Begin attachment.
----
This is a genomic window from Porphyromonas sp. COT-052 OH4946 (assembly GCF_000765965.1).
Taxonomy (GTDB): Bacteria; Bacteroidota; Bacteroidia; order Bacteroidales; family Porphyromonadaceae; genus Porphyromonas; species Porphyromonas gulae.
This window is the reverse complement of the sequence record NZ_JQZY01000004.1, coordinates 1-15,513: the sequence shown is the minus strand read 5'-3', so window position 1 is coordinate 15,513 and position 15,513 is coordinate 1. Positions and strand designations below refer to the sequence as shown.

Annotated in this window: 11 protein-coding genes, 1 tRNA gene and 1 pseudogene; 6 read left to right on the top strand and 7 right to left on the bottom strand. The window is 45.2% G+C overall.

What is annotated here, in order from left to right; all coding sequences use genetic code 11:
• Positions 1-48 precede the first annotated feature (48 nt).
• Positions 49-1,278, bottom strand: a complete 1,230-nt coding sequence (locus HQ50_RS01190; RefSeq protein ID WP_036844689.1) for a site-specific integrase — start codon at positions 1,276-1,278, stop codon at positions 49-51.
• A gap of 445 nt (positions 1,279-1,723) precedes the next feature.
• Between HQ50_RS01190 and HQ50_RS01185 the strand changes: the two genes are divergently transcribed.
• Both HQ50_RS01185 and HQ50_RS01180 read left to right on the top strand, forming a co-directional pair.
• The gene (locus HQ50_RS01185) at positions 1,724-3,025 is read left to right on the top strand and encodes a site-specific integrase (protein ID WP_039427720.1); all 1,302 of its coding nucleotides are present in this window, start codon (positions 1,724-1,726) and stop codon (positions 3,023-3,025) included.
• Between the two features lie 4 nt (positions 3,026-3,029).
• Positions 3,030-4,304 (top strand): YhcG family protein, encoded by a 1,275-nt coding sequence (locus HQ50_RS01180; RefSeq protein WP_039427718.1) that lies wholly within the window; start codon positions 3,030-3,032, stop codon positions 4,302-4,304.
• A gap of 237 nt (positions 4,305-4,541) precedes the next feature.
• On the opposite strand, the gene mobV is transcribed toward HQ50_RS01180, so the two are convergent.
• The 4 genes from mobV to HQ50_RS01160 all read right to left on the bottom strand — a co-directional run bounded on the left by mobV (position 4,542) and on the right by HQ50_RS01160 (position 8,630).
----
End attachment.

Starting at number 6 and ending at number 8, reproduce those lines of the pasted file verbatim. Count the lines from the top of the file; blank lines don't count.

• Positions 1-48 precede the first annotated feature (48 nt).
• Positions 49-1,278, bottom strand: a complete 1,230-nt coding sequence (locus HQ50_RS01190; RefSeq protein ID WP_036844689.1) for a site-specific integrase — start codon at positions 1,276-1,278, stop codon at positions 49-51.
• A gap of 445 nt (positions 1,279-1,723) precedes the next feature.